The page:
At this time more than any other, you are being constantly bombarded by conflict and catastrophizing and many other things that cause you to have an emotional response.

Back in the old days you were only exposed to the people you saw each day, and printed advertising and TV.

Now we have an added layer – the 24/7 barrage of the internet.

When we are being self-critical, we are simply saying – ‘I don’t want to be rejected or abandoned.’ We are trying to save ourselves.

We get sucked in by intriguing headlines like these few I found online today:

“Mum’s baby ‘mistake’ angers” 

“Belle Gibson’s sob story in a letter” or even

Trump Sparks Outrage by Quoting Emerson to Refer to Himself as “the King”

The intrigue ropes you in, and then you enticed into getting emotional – into having an opinion at the least, or making a judgement and taking sides at the most – even better – to comment at the bottom of the story and add your 2c worth.

After all, Google ranking, right? That’s the online newspaper’s agenda – readership and reaction.

But how does that leave you feeling? Happy? Light? Resilient?

Nope.

The fact is, more than ever before there is a buffet of triggers for negative thoughts and feelings, comparison and self judgement on the internet.

But you don’t have to get sucked into ANY this stuff.

Managing your exposure is obviously important. You can choose which media you follow and how often, and that’s a discipline worth having.

In addition, you can learn the skills of self-compassion for those times that you get drawn into emotionally challenging situations.

You can learn to be more gentle with yourself, more accepting of others, and understanding that the only person you can control is yourself (what a relief!).

You can notice that others feel like you do, too. You are not alone. There is that common experience that somehow eases the suffering.

And you can dial down catastrophizing and overthinking so you can be present, mindful and more at peace, calmer and more resilient.

To be self-compassionate, we must first realise that negative emotions are part of the human experience and to know that we can have authority over them.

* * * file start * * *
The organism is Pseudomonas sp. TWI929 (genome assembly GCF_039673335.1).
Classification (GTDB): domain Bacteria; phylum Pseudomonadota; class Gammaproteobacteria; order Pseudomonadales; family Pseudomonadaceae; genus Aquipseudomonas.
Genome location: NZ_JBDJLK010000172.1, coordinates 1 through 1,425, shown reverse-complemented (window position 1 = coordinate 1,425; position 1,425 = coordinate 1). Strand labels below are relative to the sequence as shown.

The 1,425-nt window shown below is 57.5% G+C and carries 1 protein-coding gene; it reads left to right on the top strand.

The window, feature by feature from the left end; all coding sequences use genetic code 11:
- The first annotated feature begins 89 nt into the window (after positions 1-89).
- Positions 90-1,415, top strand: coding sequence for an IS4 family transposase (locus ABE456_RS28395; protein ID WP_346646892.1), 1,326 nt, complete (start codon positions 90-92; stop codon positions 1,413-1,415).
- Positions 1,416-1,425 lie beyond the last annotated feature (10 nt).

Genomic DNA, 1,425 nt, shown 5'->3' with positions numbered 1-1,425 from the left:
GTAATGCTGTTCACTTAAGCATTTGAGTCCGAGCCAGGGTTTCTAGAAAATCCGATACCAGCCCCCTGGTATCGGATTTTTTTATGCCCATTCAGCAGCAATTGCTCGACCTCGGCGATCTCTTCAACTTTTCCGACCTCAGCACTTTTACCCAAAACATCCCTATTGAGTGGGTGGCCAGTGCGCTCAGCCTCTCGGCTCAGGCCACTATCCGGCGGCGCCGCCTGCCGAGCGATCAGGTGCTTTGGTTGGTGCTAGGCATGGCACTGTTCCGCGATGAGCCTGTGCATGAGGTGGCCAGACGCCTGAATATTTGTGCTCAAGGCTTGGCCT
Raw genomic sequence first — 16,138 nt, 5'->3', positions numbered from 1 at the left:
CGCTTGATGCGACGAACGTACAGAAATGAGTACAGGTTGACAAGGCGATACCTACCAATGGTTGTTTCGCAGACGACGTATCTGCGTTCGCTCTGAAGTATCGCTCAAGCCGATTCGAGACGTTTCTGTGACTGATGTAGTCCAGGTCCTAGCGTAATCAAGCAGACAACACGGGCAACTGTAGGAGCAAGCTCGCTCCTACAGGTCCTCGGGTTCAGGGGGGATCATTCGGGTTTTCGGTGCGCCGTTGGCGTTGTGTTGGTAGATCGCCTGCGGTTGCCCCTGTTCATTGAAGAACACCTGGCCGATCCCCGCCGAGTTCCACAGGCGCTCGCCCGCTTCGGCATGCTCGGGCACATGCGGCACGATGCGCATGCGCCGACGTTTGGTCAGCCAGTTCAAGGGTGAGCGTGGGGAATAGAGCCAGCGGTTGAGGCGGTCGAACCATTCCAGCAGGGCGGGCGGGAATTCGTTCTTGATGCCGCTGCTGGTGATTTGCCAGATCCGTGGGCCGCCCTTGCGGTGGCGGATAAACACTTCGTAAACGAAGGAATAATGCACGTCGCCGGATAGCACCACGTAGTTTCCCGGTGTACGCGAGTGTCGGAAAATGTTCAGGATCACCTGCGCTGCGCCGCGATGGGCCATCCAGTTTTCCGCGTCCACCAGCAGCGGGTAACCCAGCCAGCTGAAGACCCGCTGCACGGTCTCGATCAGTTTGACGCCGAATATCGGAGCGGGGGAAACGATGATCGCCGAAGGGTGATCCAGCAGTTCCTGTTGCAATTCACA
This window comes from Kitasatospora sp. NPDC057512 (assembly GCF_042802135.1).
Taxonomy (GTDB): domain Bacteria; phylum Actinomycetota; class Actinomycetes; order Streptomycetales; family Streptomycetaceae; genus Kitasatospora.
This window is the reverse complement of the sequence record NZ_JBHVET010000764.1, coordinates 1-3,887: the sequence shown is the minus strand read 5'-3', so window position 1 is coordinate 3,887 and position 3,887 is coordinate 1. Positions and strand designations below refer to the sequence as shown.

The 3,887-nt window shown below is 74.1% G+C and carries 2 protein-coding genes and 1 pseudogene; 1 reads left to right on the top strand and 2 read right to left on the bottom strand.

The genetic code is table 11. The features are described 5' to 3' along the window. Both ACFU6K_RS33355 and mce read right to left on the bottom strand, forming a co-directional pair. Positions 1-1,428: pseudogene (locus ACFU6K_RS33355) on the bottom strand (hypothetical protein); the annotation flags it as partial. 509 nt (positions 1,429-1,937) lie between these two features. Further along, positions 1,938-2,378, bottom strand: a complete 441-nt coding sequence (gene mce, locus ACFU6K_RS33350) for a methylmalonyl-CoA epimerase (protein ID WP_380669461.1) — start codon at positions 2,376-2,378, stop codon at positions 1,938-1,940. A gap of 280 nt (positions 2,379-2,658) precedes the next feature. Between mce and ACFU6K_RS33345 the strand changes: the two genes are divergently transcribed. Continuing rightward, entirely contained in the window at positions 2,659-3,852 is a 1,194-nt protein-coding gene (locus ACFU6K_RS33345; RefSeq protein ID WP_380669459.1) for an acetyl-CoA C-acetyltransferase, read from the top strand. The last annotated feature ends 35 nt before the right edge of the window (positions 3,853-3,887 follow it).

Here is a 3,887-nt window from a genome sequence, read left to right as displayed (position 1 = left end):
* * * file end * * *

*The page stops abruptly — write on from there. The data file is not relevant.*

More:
When you can notice and accept negative emotions with kindness and be open to feeling them and letting go, you will experience many benefits.

More emotional stability.

More rational thinking. 

More love. 

Better relationships. 

Better decision making. 

Better coping skills. 

Less stress and anxiety. 

More resilience.

Imagine how your life would be different if you were more self-compassionate.

Imagine how much less drama there would be, less second-guessing and insecurity.

Imagine how much more self-confident you’d feel.

How other people’s stuff would roll off you like water off a duck’s back.

How you would have more empathy for others, more energy for your loved ones, more joy, and a greater sense of satisfaction, meaningful connection and self-love.

That’s what self-compassion can create.

How self-compassionate are you?

Kristen Neff has a free self-compassion test on her website.

You can take that test, but for now I will ask you six of the questions from this test.

  1. How often are you disapproving and judgemental about your flaws and inadequacies?
  2. When you’re feeling down, how often do you approach your feelings with curiosity and openness?
  3. How often are you intolerant toward your own personality traits that you think are negative?